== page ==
JUNE brings aquatic vegetation into play. The bluegill normal spawn in June as the water reaches 70 degrees and the fly rod fun starts. The BIG story was a 9 ½ pound largemouth bass caught while working a surface frog in and amongst the lily pads. I made adjustment to my gear (a stouter rod, heavy 30 pound braided line and frequent hook sharpening) to accommodate the heavy vegetation and became addicted to the frog bite. Debbie explained, “I consistently caught fish ad some of the bigger ones on soft plastics throughout the summer.”
JULY heat and fish exhausted from spring spawning often brings a lull. Some of the best topwater fishing can occur now and night fishing gets popular for waters that get a lot of boating pressure. My lure of choice has always been a buzzbait early and late in the day in my hunt for a Tennessee trophy. We rely heavily on the floating worm to fool otherwise lazy largemouth to hit. Fish total for July 37.
AUGUST with fish of species generally hot water temperatures bring increased metabolism and quicker digestive rates. This all adds up to fish feeding more often until surface water reached 80 degrees, then the bass shut down somewhat, 101 fish for the last full month of summer.
SEPTEMBER – Fall fishing is just around the corner and 129 more fish gave me hope of hitting my annual goal of 1,000 fish during the year. I also accidentally caught a 25-pound channel catfish will jigging for bass. A double-digit cat plus a kayak means you’re going for a ride. After an epic battle I beached the catfish long enough for a photo and release. My jig was toast.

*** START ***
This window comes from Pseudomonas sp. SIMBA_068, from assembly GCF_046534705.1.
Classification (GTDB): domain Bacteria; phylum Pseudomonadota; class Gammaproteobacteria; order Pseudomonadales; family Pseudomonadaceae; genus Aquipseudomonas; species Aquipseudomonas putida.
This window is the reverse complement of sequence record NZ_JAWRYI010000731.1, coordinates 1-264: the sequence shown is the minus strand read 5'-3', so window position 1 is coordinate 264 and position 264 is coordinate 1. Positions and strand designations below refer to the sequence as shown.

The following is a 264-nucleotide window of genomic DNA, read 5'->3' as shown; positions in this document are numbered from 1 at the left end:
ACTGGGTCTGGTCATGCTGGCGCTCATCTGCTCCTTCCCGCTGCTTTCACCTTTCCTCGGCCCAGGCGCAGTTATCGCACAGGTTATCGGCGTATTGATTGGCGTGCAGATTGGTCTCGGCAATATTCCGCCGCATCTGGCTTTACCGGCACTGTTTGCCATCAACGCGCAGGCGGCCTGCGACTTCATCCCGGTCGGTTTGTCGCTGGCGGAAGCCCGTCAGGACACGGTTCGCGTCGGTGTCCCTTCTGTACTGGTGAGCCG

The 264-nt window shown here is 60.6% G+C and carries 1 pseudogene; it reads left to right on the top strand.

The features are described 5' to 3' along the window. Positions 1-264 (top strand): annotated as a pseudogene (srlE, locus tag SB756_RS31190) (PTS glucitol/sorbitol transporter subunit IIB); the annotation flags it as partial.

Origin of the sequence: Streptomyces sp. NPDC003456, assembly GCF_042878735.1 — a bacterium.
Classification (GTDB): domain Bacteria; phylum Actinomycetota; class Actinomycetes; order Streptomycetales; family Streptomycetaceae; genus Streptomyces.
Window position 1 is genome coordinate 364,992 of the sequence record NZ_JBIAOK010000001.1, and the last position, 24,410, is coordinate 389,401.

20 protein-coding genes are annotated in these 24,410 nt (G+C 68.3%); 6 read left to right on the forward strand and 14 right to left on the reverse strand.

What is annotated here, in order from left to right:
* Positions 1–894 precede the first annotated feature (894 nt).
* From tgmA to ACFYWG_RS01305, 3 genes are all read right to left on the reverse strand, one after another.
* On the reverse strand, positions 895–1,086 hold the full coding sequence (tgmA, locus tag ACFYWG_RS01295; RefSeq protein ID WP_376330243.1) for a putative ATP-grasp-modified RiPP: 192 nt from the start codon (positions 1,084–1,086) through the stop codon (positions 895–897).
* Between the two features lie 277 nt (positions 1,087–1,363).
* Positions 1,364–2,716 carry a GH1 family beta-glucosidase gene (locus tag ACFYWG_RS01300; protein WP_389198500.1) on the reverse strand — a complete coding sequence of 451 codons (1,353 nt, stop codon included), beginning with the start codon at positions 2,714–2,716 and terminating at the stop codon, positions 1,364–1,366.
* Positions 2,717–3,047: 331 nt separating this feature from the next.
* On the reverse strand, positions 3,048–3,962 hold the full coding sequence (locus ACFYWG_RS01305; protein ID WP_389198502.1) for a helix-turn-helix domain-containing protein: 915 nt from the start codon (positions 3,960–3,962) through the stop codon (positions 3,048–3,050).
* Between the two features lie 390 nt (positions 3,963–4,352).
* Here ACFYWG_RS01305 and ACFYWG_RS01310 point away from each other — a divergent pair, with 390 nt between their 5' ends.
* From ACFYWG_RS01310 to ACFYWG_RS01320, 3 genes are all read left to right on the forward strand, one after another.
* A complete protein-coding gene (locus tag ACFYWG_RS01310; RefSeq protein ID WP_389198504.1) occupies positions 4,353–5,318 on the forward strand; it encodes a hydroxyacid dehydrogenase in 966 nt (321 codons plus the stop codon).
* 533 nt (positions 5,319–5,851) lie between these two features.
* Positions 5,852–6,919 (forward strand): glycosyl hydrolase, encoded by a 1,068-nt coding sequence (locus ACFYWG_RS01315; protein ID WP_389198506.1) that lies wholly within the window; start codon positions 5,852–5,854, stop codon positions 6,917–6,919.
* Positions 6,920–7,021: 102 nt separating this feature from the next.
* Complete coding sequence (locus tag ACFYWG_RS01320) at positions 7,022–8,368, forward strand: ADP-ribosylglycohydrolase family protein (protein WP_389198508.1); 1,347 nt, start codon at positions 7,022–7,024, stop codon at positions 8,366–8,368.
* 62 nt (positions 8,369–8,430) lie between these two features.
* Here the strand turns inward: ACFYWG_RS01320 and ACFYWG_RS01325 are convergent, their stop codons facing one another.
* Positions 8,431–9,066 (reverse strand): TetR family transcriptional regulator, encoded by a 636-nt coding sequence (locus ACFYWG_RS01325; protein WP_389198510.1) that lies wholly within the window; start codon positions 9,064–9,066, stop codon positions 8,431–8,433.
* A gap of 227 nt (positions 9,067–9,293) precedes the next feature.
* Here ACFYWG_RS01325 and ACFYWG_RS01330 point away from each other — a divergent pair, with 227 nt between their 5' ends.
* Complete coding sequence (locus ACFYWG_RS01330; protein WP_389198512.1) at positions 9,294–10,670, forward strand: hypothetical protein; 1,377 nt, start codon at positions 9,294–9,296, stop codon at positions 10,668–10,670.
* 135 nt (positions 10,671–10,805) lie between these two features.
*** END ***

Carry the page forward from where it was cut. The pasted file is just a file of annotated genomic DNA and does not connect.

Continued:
OCTOBER – I’m fond of saying “everything eats in October.” Every wild creature feels the “whispers of winter” and naturally knows it’s time to feed up heavily in preparation for tough weather. Bass and others are certainly no exception. 127 more fish were landed during the 10th month of the year. Fall fishing is spectacular with fish feeding freely, color changes in most areas of the country and falling air and water temperatures all come together to create ideal kayaking and fishing conditions. While Debbie continued to throw swimbaits she scored a five pound smallmouth on the October full moon.
NOVEMBER – limited time on the water (plus a little deer hunting) produced 53 fish. The last few months of the year can generate drastic weather changes again based off your specific location. Watch for surface water temperatures, when they reach 60 and fall below 50 degrees be prepared for fishing for just a few bites each trip. The best advice I can offer for cold water is safety first, comfort, wicking and wool as far as clothes and slow down your bait retrieve speed.
DECEMBER – Time was spent moving to a new house on Woods Reservoir home of some giant bass and fishing time was extremely limited. Lessons from previous winters pointed toward specific lures, the ever-present jig, the suspending jerkbaits and finesse type lures. Smaller lures and slower retrieves are the rules of winter / cold weather fishing. Extreme caution should be exercised in extreme weather, but December fishing can be rewarding. Fish are schooled up and once you find them, they can produce some memories that will warm you until spring.
It was a great, safe year and we managed almost 1800 fish; the majority caught out of kayaks. Goals for 2023: Introduce some new folks to fishing, kayaking and outdoor adventure.